My Royal Mile Meeting Places
Its strange how time loops meet….
I am my own journeyman…making my travels back, back to my roots.
Edina 2017, is not the Edina of 1787, it is 240 years ago when Burns ventured there, and yet much remains. I have it easy today on the train – by contrast Burns travelled through the Lowlands for several days on his horse. I travel over small bridges and under tunnels, the corn reels are all harvested and dotted on the golden autumn fields. For my visit the sky was calm with clear soft blues.
Burns had sold his share of the farm to his brother Gilbert. And his first book of poems had recently sold out.
‘I was so fortunate, the Earl and Lady of Glencairn welcomed me on my first visit to Edina to his grand home, Coates house, and encouraged my work and not only this, they encouraged others including the Caledonian hunt to subscribe. He introduced me to Henry Erskine, the Duchess of Gordon and importantly William Creech – the publisher - who would publish my Edinburgh Second Edition in 1987. My dearest existence I owe to the noble house of Glencairn.” Robert Burns.
It’s another year and it is now late September and the festival is past. I want to be here when there are no festival frenzies.
So time spreads its wings and flies onwards to horizons new.
Later at dinner I met a couple from San Francisco who had been in Edinburgh in 1977. After I went to listen to live music - Inn on the Mill, Oak folk club, Sandy Bells pub Forrest road.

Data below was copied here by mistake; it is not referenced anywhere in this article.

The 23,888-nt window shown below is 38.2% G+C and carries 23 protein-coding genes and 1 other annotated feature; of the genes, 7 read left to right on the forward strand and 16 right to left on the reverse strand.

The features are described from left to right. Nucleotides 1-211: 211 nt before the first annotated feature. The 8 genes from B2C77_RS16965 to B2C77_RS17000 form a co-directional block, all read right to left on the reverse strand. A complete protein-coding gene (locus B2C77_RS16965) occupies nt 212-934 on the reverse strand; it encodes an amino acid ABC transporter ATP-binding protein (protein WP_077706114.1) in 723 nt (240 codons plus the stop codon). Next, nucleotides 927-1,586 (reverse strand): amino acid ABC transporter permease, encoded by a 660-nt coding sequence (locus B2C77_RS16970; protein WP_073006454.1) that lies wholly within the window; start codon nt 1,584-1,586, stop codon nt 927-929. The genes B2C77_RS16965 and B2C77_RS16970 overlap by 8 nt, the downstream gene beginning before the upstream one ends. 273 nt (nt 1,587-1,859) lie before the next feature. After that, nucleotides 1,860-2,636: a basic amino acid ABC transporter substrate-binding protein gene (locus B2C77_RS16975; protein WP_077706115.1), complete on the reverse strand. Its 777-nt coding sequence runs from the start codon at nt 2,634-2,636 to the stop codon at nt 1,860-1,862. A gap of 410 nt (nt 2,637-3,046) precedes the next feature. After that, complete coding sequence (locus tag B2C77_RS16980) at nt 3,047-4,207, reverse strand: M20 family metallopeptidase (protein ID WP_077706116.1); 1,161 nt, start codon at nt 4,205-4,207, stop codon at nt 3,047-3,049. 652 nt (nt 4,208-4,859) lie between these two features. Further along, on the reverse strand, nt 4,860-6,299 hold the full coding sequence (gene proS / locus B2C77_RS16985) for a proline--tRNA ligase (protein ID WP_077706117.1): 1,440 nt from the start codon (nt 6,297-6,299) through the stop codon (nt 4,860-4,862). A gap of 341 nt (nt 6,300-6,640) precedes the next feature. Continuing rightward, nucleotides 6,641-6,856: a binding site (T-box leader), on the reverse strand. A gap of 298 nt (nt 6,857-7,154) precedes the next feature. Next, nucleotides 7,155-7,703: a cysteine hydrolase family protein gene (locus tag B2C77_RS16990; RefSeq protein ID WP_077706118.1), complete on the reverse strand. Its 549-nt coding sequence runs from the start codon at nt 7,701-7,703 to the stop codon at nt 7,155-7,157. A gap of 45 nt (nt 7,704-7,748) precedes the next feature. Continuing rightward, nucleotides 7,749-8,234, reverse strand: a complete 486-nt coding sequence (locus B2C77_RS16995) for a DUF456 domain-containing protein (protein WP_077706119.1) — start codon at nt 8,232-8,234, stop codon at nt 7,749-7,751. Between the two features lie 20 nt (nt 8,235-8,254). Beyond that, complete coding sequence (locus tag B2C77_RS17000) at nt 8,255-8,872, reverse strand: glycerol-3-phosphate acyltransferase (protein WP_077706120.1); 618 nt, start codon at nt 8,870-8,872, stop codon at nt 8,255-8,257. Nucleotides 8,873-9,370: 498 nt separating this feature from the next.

The early morning sun shone across Arthur seat, and from my fifth floor hotel window I can see over to the Bass rock.
I walked down to St Mary’s street, and visited Kilberry, makers of Highland Scottish chanters, and chamber pipes where we talked of the very talented Martyn Bennet and his incredible Grit album concert. I stopped for lunch at a nice small café. At the Canongate Kirk I saw the graves of Adam Smith, Agnes MacLehose, Robert Fergusson and other famous names, and I thought of my time at college there – right at the heart of so much history. Back in the 18th century Edinburgh 800 people lived in huge tenements, and the wealthy lived higher up and there was no sanitation and a great deal of disease. But it also meant a great meeting of minds at the Mercat Cross each day, beside where the Parliament used to meet.
I walked back up the high street, photo’d the statue of the enlightenment giants Adam Smith (Economist who also wrote the Theory of moral Statements of Human Empathy’ and campaigned against slavery) and of the great philosopher David Hume.
I went to visit the Old Parliament Sq and the impressive Signet library – where lawyers were strolling back and forth. I met and had a nice chat with a very charming Norwegian. He was there to film, about the Norwegians who were trained in Scotland during the war. I told him, unlike Norway, Scotland had no oil fund, he asked where the money went – good question! After I stopped at the National library.
(There are many Unionist and Anglo/Scots labels and statues here though, and no statues or women, that jar with the grand stories of Edinburgh's rich and enlightened past. They tell of the suppression of Scotland culturally and economically, in particular the Great Tyrant Henry Dundas who annoyingly sits astride St Andrews Square.)
It is now late afternoon and the sun in the west was shedding late light shadows down the high street, shedding perfect light. In Edina with its small hills there are always grand vistas and dramatic light and at Calton hill there are the city’s historic skylines.
People still sell their wares in the Edinburgh streets – tartan hats, and scarfs and other trinkets. And I wondered what Burns would make of it all now……
There is much to discover on Edinburgh’s historic high street – Literary journeys, Publishers, Libraries. Edinburgh was once a Publishing capital of Europe and led the way with education for all.